Septic Toilet Cleaning Recipe

If you’re on an acreage property, chances are high that your toilet is also connected to a septic tank. Having a septic tank on your property is like having your own simple sewerage plant. It’s a great system and relatively easy to maintain, but you do need to keep a few things in mind when cleaning…

To ensure the bacteria in the septic tank are kept alive to break down the waste matter, it’s important to use natural cleaners that don’t disrupt and kill off the bacteria. If the bacteria in your septic system begin to die, a crust begins to form on the top of the septic tank and the solids in the tank begin to turn hard. When this happens, if the septic tank is not pumped out, contents of the tank can gradually turn into hard dirt which needs to be broken up and mixed with water before it can be pumped out. This hard buildup can block the pipes and also cause blockages in the trenches and result in the tank overflowing when new waste is flushed down as there’s nowhere else for it to go.

To see what a septic tank is and how it works, please see our Septic Tank Cleaning page.

There are many natural cleaning options available these days including products labelled as “septic safe”, however, we don’t recommend using these. The best cleaners to use are the simple, all natural products you may already have in your kitchen or laundry and below are a couple of recipes to keep your toilet fresh.

Everyday cleaning recipe for septic toilets

This recipe is good for cleaning your toilets on a regular basis or your normal cleaning schedule. It’s a cleaning powerhouse combination of bicarb and vinegar which contain disinfectant, solvent and deodoriser properties while still being all natural and gentle enough not to disrupt the bacteria in your tank.

Ingredients

  • White vinegar
  • 1 tbsp bicarb soda (also known as bicarbonate of soda or baking soda)
  • Empty spray bottle



Method

  • Fill an empty spray bottle with normal white household vinegar and spray around the inside of the toilet bowl.
  • Sprinkle a heaped tablespoon of bicarb soda into the bowl
  • Scrub the toilet thoroughly with the foaming vinegar and bicarb mixture
  • Flush the toilet and you’re done!
Everyday cleaning recipe for septic toilets

Heavy duty cleaning recipe for septic toilets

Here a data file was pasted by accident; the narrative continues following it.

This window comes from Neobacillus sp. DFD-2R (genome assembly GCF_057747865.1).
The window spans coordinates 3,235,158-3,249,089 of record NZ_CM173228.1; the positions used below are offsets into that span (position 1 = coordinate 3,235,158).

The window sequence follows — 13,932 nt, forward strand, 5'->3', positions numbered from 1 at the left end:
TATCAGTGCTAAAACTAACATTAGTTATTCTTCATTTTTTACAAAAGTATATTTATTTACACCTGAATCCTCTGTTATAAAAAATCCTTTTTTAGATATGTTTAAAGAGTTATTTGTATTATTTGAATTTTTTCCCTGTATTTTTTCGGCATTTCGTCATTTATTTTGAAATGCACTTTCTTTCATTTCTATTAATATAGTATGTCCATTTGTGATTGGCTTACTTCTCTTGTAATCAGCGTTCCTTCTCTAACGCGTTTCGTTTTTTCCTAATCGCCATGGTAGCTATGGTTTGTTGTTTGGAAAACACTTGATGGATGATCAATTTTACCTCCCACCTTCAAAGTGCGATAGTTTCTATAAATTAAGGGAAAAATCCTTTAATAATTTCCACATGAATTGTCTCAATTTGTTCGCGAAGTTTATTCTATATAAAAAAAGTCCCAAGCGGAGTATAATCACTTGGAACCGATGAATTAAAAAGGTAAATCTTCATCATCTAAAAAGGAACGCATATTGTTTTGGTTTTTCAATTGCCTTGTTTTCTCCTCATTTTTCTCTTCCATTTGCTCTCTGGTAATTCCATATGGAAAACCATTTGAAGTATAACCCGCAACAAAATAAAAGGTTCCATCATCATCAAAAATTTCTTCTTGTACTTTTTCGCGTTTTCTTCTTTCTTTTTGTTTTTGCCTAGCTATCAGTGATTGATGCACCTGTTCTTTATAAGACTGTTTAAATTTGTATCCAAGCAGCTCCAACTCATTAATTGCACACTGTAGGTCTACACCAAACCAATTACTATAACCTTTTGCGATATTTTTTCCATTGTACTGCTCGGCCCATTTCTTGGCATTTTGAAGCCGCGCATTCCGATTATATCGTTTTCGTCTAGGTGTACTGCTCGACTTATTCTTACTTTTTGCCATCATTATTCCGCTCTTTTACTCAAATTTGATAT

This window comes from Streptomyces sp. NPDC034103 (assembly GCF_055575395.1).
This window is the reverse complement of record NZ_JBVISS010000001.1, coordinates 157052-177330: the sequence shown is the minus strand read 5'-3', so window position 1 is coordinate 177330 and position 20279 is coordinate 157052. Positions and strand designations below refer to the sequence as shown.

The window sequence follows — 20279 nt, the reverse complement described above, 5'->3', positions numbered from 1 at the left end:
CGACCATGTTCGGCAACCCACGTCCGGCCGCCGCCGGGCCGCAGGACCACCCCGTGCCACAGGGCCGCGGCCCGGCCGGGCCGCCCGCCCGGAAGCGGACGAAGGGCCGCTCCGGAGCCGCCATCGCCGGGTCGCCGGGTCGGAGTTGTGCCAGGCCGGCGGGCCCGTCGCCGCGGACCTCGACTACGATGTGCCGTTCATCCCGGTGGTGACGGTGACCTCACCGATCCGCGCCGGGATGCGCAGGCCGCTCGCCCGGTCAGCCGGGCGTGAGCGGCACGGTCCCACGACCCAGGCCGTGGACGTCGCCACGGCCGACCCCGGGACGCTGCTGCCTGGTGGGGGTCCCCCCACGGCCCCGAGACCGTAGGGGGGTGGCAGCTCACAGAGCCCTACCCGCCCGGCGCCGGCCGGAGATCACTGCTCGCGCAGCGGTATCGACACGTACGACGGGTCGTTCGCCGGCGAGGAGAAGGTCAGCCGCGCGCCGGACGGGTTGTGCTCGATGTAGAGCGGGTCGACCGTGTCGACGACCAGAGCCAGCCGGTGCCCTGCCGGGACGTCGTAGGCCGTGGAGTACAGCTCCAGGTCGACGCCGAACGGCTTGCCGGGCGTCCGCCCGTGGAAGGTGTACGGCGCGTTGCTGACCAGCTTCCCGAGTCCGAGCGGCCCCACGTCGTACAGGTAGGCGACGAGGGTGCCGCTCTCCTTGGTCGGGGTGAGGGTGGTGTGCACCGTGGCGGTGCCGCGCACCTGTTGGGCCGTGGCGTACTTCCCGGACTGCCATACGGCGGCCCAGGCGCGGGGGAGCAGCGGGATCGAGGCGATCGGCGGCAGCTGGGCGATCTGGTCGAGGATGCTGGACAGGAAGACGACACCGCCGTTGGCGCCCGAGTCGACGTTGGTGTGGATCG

This heavy duty cleaner is still natural but is better for deep cleaning the toilet or removing hard stains.

Ingredients

  • White vinegar
  • 1/2 cup Borax
  • Empty spray bottle



Method

  • Fill an empty spray bottle with normal white household vinegar and spray around the inside of the toilet bowl.
  • Sprinkle the borax into the toilet bowl, concentrating more on the stained areas
  • Wait a few minutes to allow the mixture to work on the stains
  • Scrub the toilet thoroughly with the foaming vinegar and borax mixture
  • If you still find that there’s stubborn stains in the toilet that won’t go away, leave the mixture for a few hours to penetrate the stains before scrubbing.
Heavy duty cleaning recipe for septic toilets
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Find Out More About Septic Tanks

Don’t forget, just cleaning the toilet with natural cleaners isn’t enough to keep your system healthy if there’s other items entering your septic that aren’t good for it. For more tips on maintaining your septic tank and what you can flush down the toilet see our Septic Tank Cleaning page

In a well functioning septic tank, the bacteria will slowly break down the solids, and sludge will gradually build up on the bottom of the tank. Once the tank reaches 30% sludge, councils recommend that the tank be pumped out. We can test your tank to determine the sludge levels and recommend if pump out is needed. Please contact us today to book in your septic tank pump out or to be placed on a regular servicing cycle and we’ll call you when it’s due.

2019-10-07T23:07:21+00:00